Both the Canadian Commercial Corporation and SNC- Lavalin disputed these claims to Globalnews recently ( my inquiries were not answered) :

“Kurt Ramlal, CEO of the Urban Development Corporation of Trinidad and Tobago, told the paper that Trinidad is not responsible for SNC-Lavalin’s involvement in the potential deal. He told the Guardian, “I think all questions that relate to the contract must be directed to the Canadian government because we had no control at all on the tendering or selection of this contract.”

Both CCC and SNC-Lavalin dispute these claims. They say no deal has been signed and if Trinidad does not want to do business with SNC-Lavalin it doesn’t have to sign the contract.”

Of course, what makes all of this very interesting to me, is this:  ”

Arthur Porter, the Conservative-appointed former head of the Security Intelligence Review Committee, is accused of accepting bribes in connection with the awarding of a $1.3-billion contract to SNC-Lavalin to build a hospital in Montreal.

According to an Interpol report, Porter was en route to Trinidad and Tobago when he was arrested in Panama along with his wife and charged with fraud.”

Talk about things that make you go ‘ Hmmm..’, add this one into the never ending allegations,investigations and connections between SNC Lavalin and government business across this country and many others.

But don’t worry BC, because our new Transportation Minister Todd Stone recently told Andrew MacLeod this in a recent article for the Tyee  :

“I don’t have any concerns about their work in British Columbia,they have a stellar record, frankly, on projects that we’ve partnered with them on: the Canada Line, the Sea to Sky Highway, the W. R. Bennett Bridge in Kelowna.”


“Referring to the Evergreen Line contract, the government has “gone beyond the call of duty on this one from a procurement process perspective, to make sure all the protections we can possibly have are there,” Stone said. “Things like ensuring there are progress payments made.”

Stone also pointed out that SNC Lavalin has “a significant amount of private financing” to complete the project. “Those financial organizations would have very high standards for procurement as well. I’m confident those protections are there.”

The government would “try to apply the highest level of scrutiny on any project regardless of the proponent, and I think we’re doing that in this case with SNC,” he said”

This is where I differ from the BC Liberal method and standard for procurement.

In many cases across the spectrum, including Quebec, it is exactly the procurement process and private financing that has come under scrutiny.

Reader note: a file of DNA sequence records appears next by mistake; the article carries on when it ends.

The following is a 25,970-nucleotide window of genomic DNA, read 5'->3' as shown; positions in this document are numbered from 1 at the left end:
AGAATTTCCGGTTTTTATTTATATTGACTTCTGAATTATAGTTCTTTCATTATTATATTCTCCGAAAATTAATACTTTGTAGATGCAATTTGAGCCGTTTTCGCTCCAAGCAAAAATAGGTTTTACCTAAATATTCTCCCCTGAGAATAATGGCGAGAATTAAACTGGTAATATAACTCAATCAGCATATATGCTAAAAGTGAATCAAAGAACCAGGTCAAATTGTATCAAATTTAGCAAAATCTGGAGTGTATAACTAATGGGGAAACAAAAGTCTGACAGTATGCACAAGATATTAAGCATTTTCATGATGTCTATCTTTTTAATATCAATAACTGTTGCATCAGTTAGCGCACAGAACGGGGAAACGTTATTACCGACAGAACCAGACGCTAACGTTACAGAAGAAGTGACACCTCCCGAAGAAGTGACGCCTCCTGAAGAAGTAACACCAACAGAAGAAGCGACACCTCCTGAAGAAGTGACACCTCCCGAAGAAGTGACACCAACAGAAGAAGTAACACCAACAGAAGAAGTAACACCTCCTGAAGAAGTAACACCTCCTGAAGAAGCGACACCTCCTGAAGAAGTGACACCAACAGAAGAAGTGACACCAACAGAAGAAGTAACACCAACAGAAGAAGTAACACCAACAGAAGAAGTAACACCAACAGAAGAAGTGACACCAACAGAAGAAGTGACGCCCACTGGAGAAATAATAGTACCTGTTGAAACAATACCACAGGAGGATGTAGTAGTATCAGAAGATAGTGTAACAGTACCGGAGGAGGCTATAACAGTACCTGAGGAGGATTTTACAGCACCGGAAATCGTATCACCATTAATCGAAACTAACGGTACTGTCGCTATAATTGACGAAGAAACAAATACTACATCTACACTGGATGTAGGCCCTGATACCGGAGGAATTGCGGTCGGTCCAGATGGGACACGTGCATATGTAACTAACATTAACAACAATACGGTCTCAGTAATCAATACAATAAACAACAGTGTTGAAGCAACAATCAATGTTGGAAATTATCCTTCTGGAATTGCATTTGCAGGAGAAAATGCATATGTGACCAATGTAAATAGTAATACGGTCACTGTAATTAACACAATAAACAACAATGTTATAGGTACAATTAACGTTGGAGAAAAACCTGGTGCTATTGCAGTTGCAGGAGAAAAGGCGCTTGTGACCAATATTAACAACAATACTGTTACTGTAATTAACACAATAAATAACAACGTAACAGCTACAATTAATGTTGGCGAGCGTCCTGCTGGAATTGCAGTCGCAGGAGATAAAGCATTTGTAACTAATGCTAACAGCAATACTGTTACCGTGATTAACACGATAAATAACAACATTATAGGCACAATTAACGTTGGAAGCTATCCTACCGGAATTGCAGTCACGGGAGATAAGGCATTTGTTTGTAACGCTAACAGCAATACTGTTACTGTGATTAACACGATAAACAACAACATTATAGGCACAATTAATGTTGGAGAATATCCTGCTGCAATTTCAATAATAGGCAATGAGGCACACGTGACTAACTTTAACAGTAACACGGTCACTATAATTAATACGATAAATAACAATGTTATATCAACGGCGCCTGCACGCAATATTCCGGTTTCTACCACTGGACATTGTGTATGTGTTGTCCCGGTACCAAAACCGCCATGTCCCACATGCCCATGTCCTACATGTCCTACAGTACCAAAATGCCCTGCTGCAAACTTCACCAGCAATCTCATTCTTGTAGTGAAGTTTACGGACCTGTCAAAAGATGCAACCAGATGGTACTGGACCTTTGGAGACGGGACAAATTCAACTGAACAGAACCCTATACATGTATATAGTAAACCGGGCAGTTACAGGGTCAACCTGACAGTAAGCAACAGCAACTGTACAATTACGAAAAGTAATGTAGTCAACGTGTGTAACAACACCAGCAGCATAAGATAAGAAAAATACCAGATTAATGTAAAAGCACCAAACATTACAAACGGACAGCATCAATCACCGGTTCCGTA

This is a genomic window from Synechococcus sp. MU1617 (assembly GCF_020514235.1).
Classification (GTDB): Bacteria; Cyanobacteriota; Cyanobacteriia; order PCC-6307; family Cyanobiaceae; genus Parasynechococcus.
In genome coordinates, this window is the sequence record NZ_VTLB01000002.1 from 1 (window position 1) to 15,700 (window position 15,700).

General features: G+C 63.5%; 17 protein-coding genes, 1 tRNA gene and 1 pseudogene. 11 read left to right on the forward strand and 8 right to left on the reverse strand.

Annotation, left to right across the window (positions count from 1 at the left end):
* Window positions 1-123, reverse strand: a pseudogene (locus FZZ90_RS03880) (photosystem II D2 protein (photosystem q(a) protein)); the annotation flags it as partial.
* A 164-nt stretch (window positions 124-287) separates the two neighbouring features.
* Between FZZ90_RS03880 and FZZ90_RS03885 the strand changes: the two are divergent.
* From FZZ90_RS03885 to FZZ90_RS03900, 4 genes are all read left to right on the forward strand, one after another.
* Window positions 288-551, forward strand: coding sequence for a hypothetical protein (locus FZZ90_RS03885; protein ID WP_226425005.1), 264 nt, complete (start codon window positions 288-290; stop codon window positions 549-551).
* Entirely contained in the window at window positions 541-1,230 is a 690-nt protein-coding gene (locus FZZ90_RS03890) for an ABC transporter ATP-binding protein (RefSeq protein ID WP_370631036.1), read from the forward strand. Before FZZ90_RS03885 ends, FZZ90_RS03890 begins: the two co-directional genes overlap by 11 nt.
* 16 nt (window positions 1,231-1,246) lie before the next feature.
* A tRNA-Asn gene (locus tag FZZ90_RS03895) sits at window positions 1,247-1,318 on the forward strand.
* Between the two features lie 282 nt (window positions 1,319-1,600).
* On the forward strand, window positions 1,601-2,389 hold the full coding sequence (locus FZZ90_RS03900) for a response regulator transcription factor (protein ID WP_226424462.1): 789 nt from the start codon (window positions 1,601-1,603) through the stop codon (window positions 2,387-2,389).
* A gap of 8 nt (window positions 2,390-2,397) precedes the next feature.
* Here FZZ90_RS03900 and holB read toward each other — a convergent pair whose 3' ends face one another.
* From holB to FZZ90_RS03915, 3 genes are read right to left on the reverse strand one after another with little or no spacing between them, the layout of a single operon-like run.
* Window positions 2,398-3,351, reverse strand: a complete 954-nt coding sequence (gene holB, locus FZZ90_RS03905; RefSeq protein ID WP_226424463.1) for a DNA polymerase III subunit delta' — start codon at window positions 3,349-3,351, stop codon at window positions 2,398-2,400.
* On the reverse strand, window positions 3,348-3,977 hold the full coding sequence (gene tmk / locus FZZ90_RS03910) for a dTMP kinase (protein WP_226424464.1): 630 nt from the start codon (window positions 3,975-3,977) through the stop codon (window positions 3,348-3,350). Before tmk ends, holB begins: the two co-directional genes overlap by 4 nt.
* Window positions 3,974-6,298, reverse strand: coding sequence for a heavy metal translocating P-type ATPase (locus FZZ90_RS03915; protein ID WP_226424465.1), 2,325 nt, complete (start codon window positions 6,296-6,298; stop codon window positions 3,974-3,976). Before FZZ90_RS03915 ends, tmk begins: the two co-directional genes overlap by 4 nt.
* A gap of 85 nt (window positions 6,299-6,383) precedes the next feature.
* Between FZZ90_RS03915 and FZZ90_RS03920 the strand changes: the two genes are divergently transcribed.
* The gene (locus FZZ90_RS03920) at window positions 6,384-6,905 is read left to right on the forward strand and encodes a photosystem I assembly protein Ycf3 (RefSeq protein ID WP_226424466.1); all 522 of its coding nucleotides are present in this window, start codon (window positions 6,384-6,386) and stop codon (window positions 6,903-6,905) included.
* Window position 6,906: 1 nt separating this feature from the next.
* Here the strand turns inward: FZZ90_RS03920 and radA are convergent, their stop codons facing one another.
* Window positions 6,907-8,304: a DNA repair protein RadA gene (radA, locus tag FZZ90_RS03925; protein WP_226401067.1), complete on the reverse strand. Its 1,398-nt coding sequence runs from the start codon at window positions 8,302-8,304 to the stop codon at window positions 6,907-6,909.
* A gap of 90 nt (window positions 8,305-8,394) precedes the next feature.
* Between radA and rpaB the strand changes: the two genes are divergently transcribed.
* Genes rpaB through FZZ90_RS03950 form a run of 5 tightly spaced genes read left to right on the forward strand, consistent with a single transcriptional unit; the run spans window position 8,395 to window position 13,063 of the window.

Claire Trevena, the NDP’s new transportation critic, had this to say about SNC Lavalin in the same Tyee article linked to above:

“This is one of the differences between us and the Liberals,” she said. Along with price, the government needs to look at how the company will work with the people of the province, what it’s offering, how well it will do the job, and its record on worker safety.

While she said SNC Lavalin’s international record should raise some red flags, she concluded, “You can’t say because of allegations that have been made you won’t do any business with them.”





And last but not least, the premier finally won a seat as an MLA so she can enter the legislature legitimately and not have to pass notes from the visitors bench. http://thetyee.ca/Blogs/TheHook/2013/06/27/NoteNoted/

On the NDP side, they’ve learned that running the same candidate that lost the first time, results in a similar loss the second time.

But there is at least one NDP member who is speaking truth and acknowledging a harsh reality this morning, former Delta MLA Guy Gentner:

“I’m no longer MLA, and I can say things maybe I couldn’t or was reluctant to speak about before,” the former Delta North representative told the Georgia Straight in a phone interview.

“Things” like the party has become “unethical”.

As the NDP undertakes a review of the debacle, he wants the party “to take a very close look at itself”. “The problem is the party itself,” Gentner said. “There’s something wrong at the core.”

Putting it more bluntly, the ex-MLA declared: “The party lacks integrity.”

It’s a phenomenal read, and quite telling that Adrian Dix would not respond to Gentner’s assertions, instead sending Mable Elmore to respond to the story.

Guy has it bang on, and on that note, I leave you with his last lines:

“Gentner asserted that unless the party cleans itself up, “it is going to run in the same dirt the Liberals are running in today.”

Saying that he remains a committed New Democrat, he posed this challenge to the faithful: “Let’s get some integrity going in the party.”

“There has always been, and there is now, a profound conflict of interest between the people and the government…” ~ Howard Zinn

theyworkforusOn the eve of what is most likely going to be a change in government in this province, one would think that I would be exceptionally excited about all of it. After all, I’ve spent many years researching and writing stories on the current Liberal government, holding them to account.

Sadly, over the last two years I’ve come to the realization that electoral change is desperately needed for any form of real democracy to exist in this province, and a big part of that change must come from with the parties themselves.